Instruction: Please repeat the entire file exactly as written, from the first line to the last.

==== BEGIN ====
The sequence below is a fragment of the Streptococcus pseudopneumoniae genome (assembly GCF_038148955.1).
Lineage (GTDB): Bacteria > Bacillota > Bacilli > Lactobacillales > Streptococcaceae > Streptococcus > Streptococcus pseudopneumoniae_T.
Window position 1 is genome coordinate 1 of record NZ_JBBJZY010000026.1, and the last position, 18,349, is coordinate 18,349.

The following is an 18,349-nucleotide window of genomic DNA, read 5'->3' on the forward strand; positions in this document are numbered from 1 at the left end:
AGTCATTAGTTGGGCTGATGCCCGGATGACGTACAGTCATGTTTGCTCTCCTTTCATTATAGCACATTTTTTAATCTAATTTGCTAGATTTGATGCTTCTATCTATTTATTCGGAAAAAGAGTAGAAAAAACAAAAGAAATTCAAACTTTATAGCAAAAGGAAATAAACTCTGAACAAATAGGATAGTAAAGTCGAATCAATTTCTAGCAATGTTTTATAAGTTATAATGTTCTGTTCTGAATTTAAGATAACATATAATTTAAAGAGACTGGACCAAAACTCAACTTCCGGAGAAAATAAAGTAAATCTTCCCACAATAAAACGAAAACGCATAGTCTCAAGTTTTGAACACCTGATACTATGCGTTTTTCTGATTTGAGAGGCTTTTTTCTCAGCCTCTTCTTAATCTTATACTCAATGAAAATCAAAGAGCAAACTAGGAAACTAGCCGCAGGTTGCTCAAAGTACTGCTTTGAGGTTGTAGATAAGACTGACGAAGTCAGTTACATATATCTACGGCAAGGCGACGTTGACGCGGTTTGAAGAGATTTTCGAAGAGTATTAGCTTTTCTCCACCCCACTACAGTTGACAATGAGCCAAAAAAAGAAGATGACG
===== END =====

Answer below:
The sequence below is a fragment of the Streptococcus pseudopneumoniae genome (assembly GCF_038148955.1).
Lineage (GTDB): Bacteria > Bacillota > Bacilli > Lactobacillales > Streptococcaceae > Streptococcus > Streptococcus pseudopneumoniae_T.
Window position 1 is genome coordinate 1 of record NZ_JBBJZY010000026.1, and the last position, 18,349, is coordinate 18,349.

The following is an 18,349-nucleotide window of genomic DNA, read 5'->3' on the forward strand; positions in this document are numbered from 1 at the left end:
AGTCATTAGTTGGGCTGATGCCCGGATGACGTACAGTCATGTTTGCTCTCCTTTCATTATAGCACATTTTTTAATCTAATTTGCTAGATTTGATGCTTCTATCTATTTATTCGGAAAAAGAGTAGAAAAAACAAAAGAAATTCAAACTTTATAGCAAAAGGAAATAAACTCTGAACAAATAGGATAGTAAAGTCGAATCAATTTCTAGCAATGTTTTATAAGTTATAATGTTCTGTTCTGAATTTAAGATAACATATAATTTAAAGAGACTGGACCAAAACTCAACTTCCGGAGAAAATAAAGTAAATCTTCCCACAATAAAACGAAAACGCATAGTCTCAAGTTTTGAACACCTGATACTATGCGTTTTTCTGATTTGAGAGGCTTTTTTCTCAGCCTCTTCTTAATCTTATACTCAATGAAAATCAAAGAGCAAACTAGGAAACTAGCCGCAGGTTGCTCAAAGTACTGCTTTGAGGTTGTAGATAAGACTGACGAAGTCAGTTACATATATCTACGGCAAGGCGACGTTGACGCGGTTTGAAGAGATTTTCGAAGAGTATTAGCTTTTCTCCACCCCACTACAGTTGACAATGAGCCAAAAAAAGAAGATGACG